dir: Jasmila Zbanic
This is some pretty heavy stuff to deal with. This happened in the mid-90s, which isn’t that long ago. For some reason, at least for me, it’s easy to forget that at a time when I was going to gigs and staying up all night arguing about pop culture bullshit with friends drunk out of our minds, there was a war in Europe, and people were being slaughtered just for being who they were.
This is a true story in the sense that there is a town called Srebrenica in Bosnia / Herzegovina, formerly Yugoslavia. And the Serbian army slaughtered a whole bunch of Bosnian Muslims there, for no other reason than that they were Bosnian Muslims.
And there are two armies depicted in this, but only one of them is killing people, and it’s the Serbian one. The other army is made up of Dutch soldiers, some of whom are wearing shorts. Some of them have big moustaches, but mostly they’re not very intimidating. They are there as United Nations peacekeepers. They are running a refugee camp, because the Serbian army has been terrorising all the villages and towns around Srebrenica, and many of those who weren’t killed fled hoping the UN would look after them.
It remains one of the great tragedies of the last half of last century, up there with Rwanda as well I guess.
This flick is so matter-of-fact about what happened, about how desperate these people were to survive, how there was no magical solution, and how the vast majority of them didn’t have a chance.
The main character, as one could guess from the title, which is Latin for “Where are you going, Aida?” is Aida (Jasna Đuričić), who speaks English and Serbian, I guess. She is a Bosnian Muslim, and she has a husband and two grown up boys. She helps as a translator with the peacekeepers, even though she doesn’t speak Dutch, but they do speak English.
When the film starts, after a long pan from right to left of Aida and her family, Aida is translating to the Dutch the concerns of the mayor of Srebrenica, who is worried that the Serbian army is getting ever closer. The Dutch commander assures him that the army won’t enter the town, because they have said to them that if they enter the town, NATO will bomb them. There keep being variations on phrases like “in no uncertain terms” and “this is a UN resolution”, but it ultimately means nothing, and the terrified and angry mayor knows it.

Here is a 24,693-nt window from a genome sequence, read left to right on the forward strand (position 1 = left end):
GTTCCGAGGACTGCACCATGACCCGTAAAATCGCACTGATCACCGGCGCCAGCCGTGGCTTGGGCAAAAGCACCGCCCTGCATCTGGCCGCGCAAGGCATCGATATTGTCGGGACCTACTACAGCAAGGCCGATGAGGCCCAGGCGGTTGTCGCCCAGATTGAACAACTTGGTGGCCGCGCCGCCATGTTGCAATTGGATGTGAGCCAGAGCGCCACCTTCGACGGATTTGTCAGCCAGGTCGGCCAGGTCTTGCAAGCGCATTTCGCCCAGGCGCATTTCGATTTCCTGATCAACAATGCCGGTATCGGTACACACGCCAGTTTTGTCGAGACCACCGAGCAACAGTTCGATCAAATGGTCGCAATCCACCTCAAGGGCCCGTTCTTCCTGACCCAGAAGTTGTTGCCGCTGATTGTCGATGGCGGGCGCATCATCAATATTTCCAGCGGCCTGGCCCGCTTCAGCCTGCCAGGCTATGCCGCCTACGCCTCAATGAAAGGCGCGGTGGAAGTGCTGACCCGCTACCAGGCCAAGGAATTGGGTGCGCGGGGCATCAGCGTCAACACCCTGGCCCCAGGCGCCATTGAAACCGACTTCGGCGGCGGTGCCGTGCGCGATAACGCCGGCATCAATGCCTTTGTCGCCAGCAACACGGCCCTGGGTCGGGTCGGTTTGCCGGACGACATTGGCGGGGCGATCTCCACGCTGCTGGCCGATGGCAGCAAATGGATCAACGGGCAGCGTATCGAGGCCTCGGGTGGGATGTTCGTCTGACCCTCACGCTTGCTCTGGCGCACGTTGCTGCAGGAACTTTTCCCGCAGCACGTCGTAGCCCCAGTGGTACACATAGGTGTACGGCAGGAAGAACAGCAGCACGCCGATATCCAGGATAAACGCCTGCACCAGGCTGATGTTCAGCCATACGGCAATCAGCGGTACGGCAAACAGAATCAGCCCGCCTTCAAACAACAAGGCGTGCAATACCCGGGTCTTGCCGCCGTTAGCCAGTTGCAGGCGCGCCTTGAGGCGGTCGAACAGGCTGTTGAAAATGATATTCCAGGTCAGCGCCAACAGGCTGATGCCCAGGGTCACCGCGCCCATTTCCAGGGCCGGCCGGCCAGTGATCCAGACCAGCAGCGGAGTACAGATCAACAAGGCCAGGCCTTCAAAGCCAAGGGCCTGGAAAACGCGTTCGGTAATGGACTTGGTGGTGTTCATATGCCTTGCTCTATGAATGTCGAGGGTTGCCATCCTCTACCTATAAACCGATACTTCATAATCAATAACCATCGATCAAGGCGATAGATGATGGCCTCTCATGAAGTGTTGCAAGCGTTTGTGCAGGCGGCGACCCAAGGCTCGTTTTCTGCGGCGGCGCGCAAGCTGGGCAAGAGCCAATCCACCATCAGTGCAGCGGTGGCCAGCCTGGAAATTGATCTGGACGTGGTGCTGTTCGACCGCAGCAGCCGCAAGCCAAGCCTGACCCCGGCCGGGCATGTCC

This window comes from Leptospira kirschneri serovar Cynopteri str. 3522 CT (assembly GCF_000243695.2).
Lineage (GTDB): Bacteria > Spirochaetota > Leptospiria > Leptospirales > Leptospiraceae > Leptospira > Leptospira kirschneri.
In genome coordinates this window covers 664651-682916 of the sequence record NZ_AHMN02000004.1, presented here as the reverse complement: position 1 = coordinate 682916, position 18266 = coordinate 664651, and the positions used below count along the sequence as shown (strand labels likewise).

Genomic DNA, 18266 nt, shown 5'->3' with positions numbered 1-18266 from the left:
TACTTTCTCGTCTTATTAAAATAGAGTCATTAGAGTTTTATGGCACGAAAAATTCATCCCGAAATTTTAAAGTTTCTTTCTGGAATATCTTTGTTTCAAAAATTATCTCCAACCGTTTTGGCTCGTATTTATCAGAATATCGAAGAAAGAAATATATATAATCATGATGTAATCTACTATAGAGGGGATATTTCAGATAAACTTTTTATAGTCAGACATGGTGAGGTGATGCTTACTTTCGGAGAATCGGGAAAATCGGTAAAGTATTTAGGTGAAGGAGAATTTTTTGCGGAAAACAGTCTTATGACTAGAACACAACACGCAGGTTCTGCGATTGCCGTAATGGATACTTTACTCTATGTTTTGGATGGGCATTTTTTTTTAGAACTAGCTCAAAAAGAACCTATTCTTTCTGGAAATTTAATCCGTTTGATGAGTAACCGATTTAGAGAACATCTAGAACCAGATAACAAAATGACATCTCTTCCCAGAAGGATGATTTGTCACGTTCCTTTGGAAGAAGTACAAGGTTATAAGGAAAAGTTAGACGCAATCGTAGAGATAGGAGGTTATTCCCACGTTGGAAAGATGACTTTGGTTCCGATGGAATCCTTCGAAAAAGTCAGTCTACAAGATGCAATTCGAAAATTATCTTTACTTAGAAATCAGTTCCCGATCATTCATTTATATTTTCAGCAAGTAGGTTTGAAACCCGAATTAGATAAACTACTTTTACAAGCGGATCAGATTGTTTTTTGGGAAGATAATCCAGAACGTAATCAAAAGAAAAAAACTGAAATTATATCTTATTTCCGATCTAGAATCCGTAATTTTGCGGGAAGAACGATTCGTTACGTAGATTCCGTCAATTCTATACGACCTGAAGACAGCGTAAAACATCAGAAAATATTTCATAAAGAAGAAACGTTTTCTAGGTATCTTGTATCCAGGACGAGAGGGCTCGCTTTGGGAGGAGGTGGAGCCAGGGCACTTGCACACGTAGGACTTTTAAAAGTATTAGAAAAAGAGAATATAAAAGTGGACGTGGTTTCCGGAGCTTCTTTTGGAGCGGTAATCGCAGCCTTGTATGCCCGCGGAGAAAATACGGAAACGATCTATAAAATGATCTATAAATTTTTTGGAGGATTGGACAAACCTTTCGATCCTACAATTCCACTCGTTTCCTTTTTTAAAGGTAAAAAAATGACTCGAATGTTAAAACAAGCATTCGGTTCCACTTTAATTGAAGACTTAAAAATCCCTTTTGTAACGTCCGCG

Aida is not a person with power in this situation. The most she is able to do is chat to people in different languages, and try to save her three men.
The Dutch aren’t interested, really, in saving anyone. The Serbian army no longer cares about appearances, as it is determined to get what they think of as revenge. So it’s down to Aida to desperately scramble about to find a way to avoid the inevitable.
It’s kinda terrifying to watch. There’s a lot of people falling back on bureaucratic phrases and “it’s beyond my control” statements, and it amounts to a lot of people knowing what’s coming, but there not really being a way to avoid it.
So, Aida, as a character, seems like she has agency, like she could almost trick or coerce or beg the right person. She seemingly has more agency that the other Bosnian Muslims, and even more so than her husband and sons. It’s almost remarkable seeing a character who’s so well respected and liked, at least by the people who don’t want to kill her for being Muslim, because she’s a school teacher. Remember a time when school teachers were universally respected and admired? No, I can’t remember either.
When the big boys of the Serbian army, itching to start exterminating Bosnian Muslims, see Aida, they recognise her, and she recognises them, having taught some of the fuckers in year’s past. Not only do they recognise her, but they ask after her sons, who they went to school with too.